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Parking Proposal Irks Business Leaders, Residents

SCRANTON — City council is scheduled to make a final vote Thursday night on an ordinance that would increase prices for city parking meters and add hours when they are checked.

But, a group of business owners is expected to make a last ditch appeal to council members tonight.

City council will start its meeting at city hall Thursday night and expected to join them are at least a dozen downtown business owners and residents who plan to ask council to postpone the vote on the controversial parking meter changes.

Many of those business owners met Thursday morning and aired their many grievances about the changes that could come to downtown parking.

Only hours before Scranton city council was scheduled to cast its final votes, some of the Electric City’s most prominent business owners and downtown residents gathered to air their grievances over a city council plan that’s raised a big stink out on the street.

The plan is to raise prices and extend hours for parking meters in downtown Scranton, something many merchants think will drive business away.

No council members attended the meeting, but those who did bounced ideas and complaints off Scranton’s newly-hired private parking company. They explained that the price hike would pay for them and hopefully offset property taxes.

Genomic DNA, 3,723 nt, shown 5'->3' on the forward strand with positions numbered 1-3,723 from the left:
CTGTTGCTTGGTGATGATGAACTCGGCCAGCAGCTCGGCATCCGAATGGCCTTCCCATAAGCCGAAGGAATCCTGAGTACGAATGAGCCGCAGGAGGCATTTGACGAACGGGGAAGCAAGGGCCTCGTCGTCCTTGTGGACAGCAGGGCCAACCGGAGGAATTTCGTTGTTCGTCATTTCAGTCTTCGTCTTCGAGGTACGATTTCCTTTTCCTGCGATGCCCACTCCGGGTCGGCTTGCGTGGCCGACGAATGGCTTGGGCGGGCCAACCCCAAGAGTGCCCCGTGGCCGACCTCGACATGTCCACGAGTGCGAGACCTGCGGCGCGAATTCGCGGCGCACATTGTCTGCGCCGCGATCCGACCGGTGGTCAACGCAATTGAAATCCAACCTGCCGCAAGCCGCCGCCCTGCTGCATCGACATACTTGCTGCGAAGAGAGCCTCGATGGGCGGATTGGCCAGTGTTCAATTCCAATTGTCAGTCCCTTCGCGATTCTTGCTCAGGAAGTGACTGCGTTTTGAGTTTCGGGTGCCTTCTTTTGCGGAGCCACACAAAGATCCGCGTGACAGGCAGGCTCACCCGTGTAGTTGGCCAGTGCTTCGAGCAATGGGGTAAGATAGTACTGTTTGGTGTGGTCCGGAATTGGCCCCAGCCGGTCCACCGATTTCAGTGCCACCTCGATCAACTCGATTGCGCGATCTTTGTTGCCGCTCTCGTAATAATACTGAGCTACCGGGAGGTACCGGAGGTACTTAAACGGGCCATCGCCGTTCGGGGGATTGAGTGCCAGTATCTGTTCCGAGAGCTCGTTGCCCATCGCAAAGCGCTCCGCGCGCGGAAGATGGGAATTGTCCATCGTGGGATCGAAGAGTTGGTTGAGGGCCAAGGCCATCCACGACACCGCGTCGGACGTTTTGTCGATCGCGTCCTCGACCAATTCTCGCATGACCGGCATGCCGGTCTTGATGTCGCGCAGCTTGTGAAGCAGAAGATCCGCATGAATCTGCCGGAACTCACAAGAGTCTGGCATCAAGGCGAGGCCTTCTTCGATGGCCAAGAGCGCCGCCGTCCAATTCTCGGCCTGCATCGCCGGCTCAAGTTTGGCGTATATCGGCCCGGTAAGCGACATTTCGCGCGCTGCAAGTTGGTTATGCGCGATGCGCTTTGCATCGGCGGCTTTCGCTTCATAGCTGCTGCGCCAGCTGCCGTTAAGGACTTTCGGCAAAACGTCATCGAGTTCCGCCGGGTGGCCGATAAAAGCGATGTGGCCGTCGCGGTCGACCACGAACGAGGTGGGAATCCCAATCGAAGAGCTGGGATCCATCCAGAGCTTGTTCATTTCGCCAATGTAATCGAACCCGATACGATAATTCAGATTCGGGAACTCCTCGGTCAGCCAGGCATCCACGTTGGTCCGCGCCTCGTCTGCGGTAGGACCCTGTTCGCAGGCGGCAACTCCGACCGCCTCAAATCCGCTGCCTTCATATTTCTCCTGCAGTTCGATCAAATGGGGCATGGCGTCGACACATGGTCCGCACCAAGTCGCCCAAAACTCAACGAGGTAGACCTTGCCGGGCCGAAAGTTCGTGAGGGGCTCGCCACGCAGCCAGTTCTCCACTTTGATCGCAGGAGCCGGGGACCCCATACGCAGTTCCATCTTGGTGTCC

“I think the communication with the city has broken down with the merchants. I truly believe that they should have come to us and said ‘listen, this is what we’re proposing to do; we’re in desperate need of money.’ We’re business people. We’re here to make the city better,” said Bob Dickert of Carl Von Luger Steak & Seafood.

Here’s what the city council ordinance would change: parking meter prices would go up by 50 cents an hour and meters would be checked on evenings and on Saturdays.

Many of the business owners we talked to said they understand the tight financial spot the city is in, but they feel like they weren’t let in on the plan. And if city council votes on the plan Thursday night, their time to protest is running out.

“They’re sitting at a table and their making knee jerk decisions, and it affects my livelihood and my business. I love being in downtown Scranton. I want to see more businesses in downtown Scranton,” said Julie MacDowell   of Northern Light Espresso Bar.

MacDowell, who owns Northern Light Espresso Bar on Spruce Street says in the time that she’s had, she’s circulated a petition to other merchants and customers who oppose the parking meter plan. She’ll bring this and a few of her business minded friends to council’s meeting.

“We are all for anything that will help the city increase revenue, but not at the cost of my business and my customers.”

Business owners we spoke to say they plan to ask council to hold off on voting on the parking meter ordinance and try to come up with other ideas. One that was thrown around earlier: lowering prices in parking garages to influence people to park there.


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